Among the slew of announcements from AMD today around their 2022 Financial Analyst Day, the company offering an update to their client GPU (RDNA) roadmap. Like the company’s Zen CPU architecture roadmap, AMD has been keeping a 2 year horizon here, essentially showing what’s out, what’s about to come out, and what’s going to be coming out in a year or two. Meaning that today’s update gives us our first glace at what will follow RDNA 3, which itself was announced back in 2020.

With AMD riding a wave of success with their current RDNA 2 architecture products (the Radeon RX 6000 family), the company is looking to keep up that momentum as they shift towards the launch of products based on their forthcoming RDNA 3 architecture.  And while today’s roadmap update from AMD is a high-level one, it none the less offers us the most detailed look yet into what AMD has in store for their Radeon products later this year.

RDNA 3: 5nm with Next-Gen Infinity Cache & Chiplets

First and foremost, AMD is targeting a greater-than 50% performance-per-watt uplift versus RDNA 2. This is a similar uplift as they saw moving from RDNA (1) to RDNA 2, and while such a claim from AMD would have seemed ostentatious two years ago, RDNA 2 has given AMD’s GPU teams a significant amount of renewed credibility.

Thankfully for AMD, unlike the 1-to-2 transition, they don’t have to find a way to come up with a 50% uplift based on architecture and DVFS optimizations alone. RDNA 3 will be built on a 5nm process (TSMC’s, no doubt), which is a full node improvement from the TSMC N7/N6 based Navi 2x GPU family. As a result, AMD will see a significant efficiency improvement from that alone.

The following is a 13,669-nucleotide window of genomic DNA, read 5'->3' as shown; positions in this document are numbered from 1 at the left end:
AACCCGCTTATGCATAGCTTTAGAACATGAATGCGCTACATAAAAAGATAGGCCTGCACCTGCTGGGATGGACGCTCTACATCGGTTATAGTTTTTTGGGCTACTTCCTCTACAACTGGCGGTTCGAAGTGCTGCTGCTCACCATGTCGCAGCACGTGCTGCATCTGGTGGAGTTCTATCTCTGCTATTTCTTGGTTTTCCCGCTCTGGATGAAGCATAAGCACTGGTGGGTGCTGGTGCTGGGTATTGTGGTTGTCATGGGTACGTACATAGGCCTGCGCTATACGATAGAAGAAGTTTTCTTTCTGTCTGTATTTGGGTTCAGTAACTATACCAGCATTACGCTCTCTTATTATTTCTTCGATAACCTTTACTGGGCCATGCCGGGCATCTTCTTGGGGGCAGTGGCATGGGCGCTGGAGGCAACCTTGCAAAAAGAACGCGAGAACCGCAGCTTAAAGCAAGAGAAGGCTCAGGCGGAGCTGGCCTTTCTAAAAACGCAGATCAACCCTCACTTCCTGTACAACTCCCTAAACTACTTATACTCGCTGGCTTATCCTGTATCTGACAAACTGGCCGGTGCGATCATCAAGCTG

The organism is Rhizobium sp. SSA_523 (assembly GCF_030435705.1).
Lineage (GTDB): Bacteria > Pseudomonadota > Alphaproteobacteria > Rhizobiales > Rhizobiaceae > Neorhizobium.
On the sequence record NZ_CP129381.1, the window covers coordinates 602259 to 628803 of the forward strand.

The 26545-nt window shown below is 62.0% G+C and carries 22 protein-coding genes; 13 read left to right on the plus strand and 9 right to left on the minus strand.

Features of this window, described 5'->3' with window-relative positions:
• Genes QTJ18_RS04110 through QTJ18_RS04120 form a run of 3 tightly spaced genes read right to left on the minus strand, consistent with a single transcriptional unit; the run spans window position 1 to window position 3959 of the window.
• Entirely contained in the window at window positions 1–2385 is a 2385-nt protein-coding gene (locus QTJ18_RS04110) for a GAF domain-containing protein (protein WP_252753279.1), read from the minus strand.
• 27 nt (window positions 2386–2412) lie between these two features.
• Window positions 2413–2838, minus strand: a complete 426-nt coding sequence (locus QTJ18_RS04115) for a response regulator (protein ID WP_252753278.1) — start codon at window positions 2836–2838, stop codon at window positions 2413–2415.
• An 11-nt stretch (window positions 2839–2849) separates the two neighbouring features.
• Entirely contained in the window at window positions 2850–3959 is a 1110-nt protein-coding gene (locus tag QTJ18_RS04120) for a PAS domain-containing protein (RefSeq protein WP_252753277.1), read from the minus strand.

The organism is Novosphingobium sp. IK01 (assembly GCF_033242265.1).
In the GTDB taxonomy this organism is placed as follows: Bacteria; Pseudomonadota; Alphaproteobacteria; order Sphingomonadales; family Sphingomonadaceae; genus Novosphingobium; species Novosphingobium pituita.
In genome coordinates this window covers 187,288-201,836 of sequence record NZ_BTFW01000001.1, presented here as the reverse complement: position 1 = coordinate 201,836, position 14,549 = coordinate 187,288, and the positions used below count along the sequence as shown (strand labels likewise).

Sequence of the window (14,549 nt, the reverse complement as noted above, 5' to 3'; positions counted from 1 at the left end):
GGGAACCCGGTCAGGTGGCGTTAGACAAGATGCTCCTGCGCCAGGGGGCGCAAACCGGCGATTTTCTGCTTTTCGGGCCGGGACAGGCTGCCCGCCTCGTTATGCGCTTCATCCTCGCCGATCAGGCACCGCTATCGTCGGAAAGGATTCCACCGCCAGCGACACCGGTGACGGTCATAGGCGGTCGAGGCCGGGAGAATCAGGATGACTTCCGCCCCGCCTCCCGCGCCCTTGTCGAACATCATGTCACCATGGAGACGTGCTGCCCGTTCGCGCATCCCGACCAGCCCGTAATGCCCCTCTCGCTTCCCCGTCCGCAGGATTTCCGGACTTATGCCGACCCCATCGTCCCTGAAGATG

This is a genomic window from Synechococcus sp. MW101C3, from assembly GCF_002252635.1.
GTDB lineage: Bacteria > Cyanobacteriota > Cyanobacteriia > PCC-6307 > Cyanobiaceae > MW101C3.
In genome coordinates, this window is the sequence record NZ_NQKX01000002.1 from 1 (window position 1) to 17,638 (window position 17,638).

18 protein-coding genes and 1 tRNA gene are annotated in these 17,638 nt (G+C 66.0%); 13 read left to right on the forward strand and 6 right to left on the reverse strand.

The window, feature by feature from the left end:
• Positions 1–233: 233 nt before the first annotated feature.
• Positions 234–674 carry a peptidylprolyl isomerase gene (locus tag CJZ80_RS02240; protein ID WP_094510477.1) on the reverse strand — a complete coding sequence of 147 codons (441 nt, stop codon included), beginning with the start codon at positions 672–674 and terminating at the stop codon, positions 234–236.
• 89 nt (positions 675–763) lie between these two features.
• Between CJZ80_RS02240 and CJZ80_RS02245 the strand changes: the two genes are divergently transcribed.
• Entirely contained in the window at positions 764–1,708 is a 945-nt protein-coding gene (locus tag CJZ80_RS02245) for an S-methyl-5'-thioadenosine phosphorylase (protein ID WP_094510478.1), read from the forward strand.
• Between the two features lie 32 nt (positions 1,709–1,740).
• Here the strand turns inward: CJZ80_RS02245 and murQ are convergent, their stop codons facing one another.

But with that said, these days a single node jump on its own can’t deliver a 50% perf-per-watt improvement (RIP Dennard scaling). So there are several architecture improvements planned for RDNA 3. This includes the next generation of AMD’s on-die Infinity Cache, and what AMD is terming an optimized graphics pipeline. According to the company, the GPU compute unit (CU) is also being rearchitected, though to what degree remains to be seen.

But the biggest news of all on this front is that, confirming a year’s worth of rumors and several patent applications, AMD will be using chiplets with RDNA 3. To what degree, AMD isn’t saying, but the implication is that at least one GPU tier (as we know it) is moving from a monolithic GPU to a chiplet-style design, using multiple smaller chips.

Chiplets are in some respects the holy grail of GPU construction, because they give GPU designers options for scaling up GPUs past today’s die size (reticle) and yield limits. That said, it’s also a holy grail because the immense amount of data that must be passed between different parts of a GPU (on the order of terabytes per second) is very hard to do – and very necessary to do if you want a multi-chip GPU to be able to present itself as a single device. We’ve seen Apple tackle the task by essentially bridging two M1 SoCs together, but it’s never been done with a high-performance GPU before.

Notably, AMD calls this an “advanced” chiplet design. That moniker tends to get thrown around when a chip is being packaged using some kind of advanced, high-density interconnect such as EMIB, which differentiates it from simpler designs such as Zen 2/3 chiplets, which merely route their signals through the organic packaging without any enhanced technologies. So while we’re eagerly awaiting further details of what AMD is doing here, it wouldn’t at all be surprising to find out that AMD is using a form of Local Si Interconnect (LSI) technology (such as the Elevated Fanout Bridge used for the MI200 family of accelerators) to directly and closely bridge two RDNA 3 chiplets.